The English language contains many consonant clusters which learners may find hard to pronounce. 

In some languages, it is unusual to have 2 or 3 consonants together (consonant clusters) without a vowel sound between them. However, consonant clusters are common in English at the beginning (e.g. strong) and the end (e.g. lamps) of words. 

Learners find these difficult to pronounce and may add vowels (e.g. furogus instead of frogs). This can lead to miscommunication


Listen to these words: 

Double consonant clusters at the start of words: 

clothes brown black skirt sleep crown draw flag frog glass grow plant pray smile snake sports study sweet travel twenty  

Double consonant clusters at the end of words:

left build marked hand drink first stamp stopped 

Triple consonant clusters at the start of words:                            

strong scream splash spread 

Triple consonant clusters at the end of words:

gifts lifts lamps builds camps 

Notice how there are no vowel sounds between the consonant clusters. Note that sometimes there may be a vowel written, but it is not sounded (e.g. marked / stopped).

When words like this are introduced in a lesson, it’s a good idea to practise their pronunciation at the same time. However, you can also help learners notice and practise consonant clusters with some short activities.  

Example activities:

1. Use a tongue twister, e.g. Fat frogs flying fast. Start by practising the clusters, e.g.  f… r… f.. r.. f. r. f.r. fr, fr, fr, fr. Then ask learners to say the sentence as fast as they can.

2. Focus on some clusters. Create a table with examples. Ask learners to think of 2 or 3 more words that begin or end with the same cluster. They could also use a dictionary to discover new words. E.g.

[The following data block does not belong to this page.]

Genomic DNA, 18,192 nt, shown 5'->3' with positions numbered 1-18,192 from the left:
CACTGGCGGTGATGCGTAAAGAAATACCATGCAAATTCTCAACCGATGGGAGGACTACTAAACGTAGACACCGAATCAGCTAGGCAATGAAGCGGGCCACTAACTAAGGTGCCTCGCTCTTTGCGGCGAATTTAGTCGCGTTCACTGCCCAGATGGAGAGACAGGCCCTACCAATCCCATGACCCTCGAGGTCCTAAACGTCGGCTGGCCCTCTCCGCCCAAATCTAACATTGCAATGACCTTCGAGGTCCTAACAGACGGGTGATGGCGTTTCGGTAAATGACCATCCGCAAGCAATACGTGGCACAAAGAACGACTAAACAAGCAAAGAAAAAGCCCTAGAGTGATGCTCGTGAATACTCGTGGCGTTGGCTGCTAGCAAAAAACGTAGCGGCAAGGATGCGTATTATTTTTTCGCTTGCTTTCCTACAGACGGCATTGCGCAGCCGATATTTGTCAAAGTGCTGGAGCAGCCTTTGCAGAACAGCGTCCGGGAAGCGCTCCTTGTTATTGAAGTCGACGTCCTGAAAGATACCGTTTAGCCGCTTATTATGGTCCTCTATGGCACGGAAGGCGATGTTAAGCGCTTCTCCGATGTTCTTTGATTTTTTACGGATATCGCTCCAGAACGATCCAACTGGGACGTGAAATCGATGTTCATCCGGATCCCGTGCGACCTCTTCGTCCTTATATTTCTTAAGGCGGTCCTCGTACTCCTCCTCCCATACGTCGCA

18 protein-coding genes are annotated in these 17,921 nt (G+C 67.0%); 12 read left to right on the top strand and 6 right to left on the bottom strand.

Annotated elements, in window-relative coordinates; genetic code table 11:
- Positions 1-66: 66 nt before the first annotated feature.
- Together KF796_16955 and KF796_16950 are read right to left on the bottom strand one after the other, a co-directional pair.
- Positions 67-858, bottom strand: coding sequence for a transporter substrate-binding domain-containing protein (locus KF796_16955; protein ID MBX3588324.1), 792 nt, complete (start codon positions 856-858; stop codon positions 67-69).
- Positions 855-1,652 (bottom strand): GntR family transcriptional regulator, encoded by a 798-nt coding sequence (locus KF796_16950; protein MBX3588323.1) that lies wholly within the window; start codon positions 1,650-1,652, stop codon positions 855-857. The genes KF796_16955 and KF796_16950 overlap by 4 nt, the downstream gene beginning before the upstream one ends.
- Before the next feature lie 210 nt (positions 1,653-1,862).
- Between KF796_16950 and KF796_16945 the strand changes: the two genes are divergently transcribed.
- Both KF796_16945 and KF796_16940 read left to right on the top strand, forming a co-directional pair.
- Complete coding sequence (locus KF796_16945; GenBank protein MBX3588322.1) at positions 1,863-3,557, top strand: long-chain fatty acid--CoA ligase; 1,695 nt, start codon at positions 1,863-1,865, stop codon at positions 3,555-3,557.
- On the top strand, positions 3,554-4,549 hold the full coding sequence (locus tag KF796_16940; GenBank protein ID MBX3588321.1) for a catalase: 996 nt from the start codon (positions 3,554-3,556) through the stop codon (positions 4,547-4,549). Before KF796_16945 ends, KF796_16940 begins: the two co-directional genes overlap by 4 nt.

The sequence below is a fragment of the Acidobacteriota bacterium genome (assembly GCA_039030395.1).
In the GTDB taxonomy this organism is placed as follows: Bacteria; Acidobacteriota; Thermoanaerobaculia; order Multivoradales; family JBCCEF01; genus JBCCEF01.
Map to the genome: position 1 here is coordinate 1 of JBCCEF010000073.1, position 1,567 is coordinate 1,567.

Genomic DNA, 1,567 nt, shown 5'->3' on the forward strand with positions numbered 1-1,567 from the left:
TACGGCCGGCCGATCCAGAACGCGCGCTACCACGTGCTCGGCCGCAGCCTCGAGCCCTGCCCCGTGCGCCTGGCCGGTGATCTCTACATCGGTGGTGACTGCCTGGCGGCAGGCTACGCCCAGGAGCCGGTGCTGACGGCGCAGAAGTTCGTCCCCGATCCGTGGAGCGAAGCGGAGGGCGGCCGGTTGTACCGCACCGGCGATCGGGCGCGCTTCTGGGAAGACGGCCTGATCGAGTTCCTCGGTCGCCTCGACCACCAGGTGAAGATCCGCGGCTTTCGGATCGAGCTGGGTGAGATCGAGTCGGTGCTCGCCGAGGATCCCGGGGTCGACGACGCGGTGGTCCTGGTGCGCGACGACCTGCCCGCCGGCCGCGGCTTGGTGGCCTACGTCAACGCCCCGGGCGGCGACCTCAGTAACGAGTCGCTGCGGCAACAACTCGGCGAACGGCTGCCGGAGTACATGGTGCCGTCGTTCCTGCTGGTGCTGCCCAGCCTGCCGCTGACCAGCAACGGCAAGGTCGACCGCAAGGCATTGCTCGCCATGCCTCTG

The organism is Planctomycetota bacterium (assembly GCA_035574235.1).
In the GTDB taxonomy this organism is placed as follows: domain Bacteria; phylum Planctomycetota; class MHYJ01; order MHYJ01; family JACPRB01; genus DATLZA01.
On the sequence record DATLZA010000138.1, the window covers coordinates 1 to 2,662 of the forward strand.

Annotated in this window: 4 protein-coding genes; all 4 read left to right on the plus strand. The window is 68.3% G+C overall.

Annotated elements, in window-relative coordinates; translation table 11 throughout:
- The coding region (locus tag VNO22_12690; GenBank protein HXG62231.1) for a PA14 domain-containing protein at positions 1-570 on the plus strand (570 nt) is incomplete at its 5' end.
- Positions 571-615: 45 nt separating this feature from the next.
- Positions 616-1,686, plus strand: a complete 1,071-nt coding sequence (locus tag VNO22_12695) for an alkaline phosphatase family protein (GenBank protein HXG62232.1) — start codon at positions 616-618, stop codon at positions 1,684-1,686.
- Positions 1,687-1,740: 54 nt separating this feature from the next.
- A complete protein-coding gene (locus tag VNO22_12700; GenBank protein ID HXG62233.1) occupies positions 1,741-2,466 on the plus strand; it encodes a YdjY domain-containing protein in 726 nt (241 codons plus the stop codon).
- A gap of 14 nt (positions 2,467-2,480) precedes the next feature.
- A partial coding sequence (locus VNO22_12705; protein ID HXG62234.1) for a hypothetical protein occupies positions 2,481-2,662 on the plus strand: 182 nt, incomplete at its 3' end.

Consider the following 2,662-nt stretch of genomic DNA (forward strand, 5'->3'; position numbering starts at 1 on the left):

Start of word Examples End of word Examples
/br/ bright /pt/ stopped 
/gr/ green  /kt/ looked
/dr/ drink  /st/ best

Learners can then work in pairs to create their own tongue twisters

3. Practise saying triple clusters, e.g. scream by starting at the end of the word:

First say: ‘m’ 

Then say: ‘eam’

Then say: ‘ream’

Then say: ‘cream’

Finally, say the word: ‘scream’.  

Learners work in pairs to practise saying other words in this way, e.g. strong, splash, spread.


Consonant: A non-vowel sound. Consonants are pronounced by stopping the air from flowing easily through the mouth (e.g. b, g, k, t, v)

Consonant cluster: A group of consonants with no vowels between them (e.g. 'spl' in splash)

Miscommunication: A failure to give the correct meaning in the information you are trying to communicate.

Tongue twister: A sentence or phrase which is deliberately difficult to say (e.g. She sells seashells on the seashore)

Vowel: A sound made when breath comes from the mouth without being blocked by teeth, tongue or lips.

Vowel sounds In English are listed below:

/ɪ/ as in ship /ɑː/ as in bath

/e/as in egg /aɪ/ as in find

/æ/ as in apple/eɪ/ as in Spain

/ʌ/ as in cup/ɔɪ/ as in boy

/ɒ/ as in stop/aʊ/ as in cow

/ʊ/ as in book/əʊ/ as in phone

/iː/ as in tree/ɪə/ as in deer

/ɔː/ as in sport /ɛː/ as in chair

/uː/ as in root/ɜː/ as in bird

         /ə/ as in the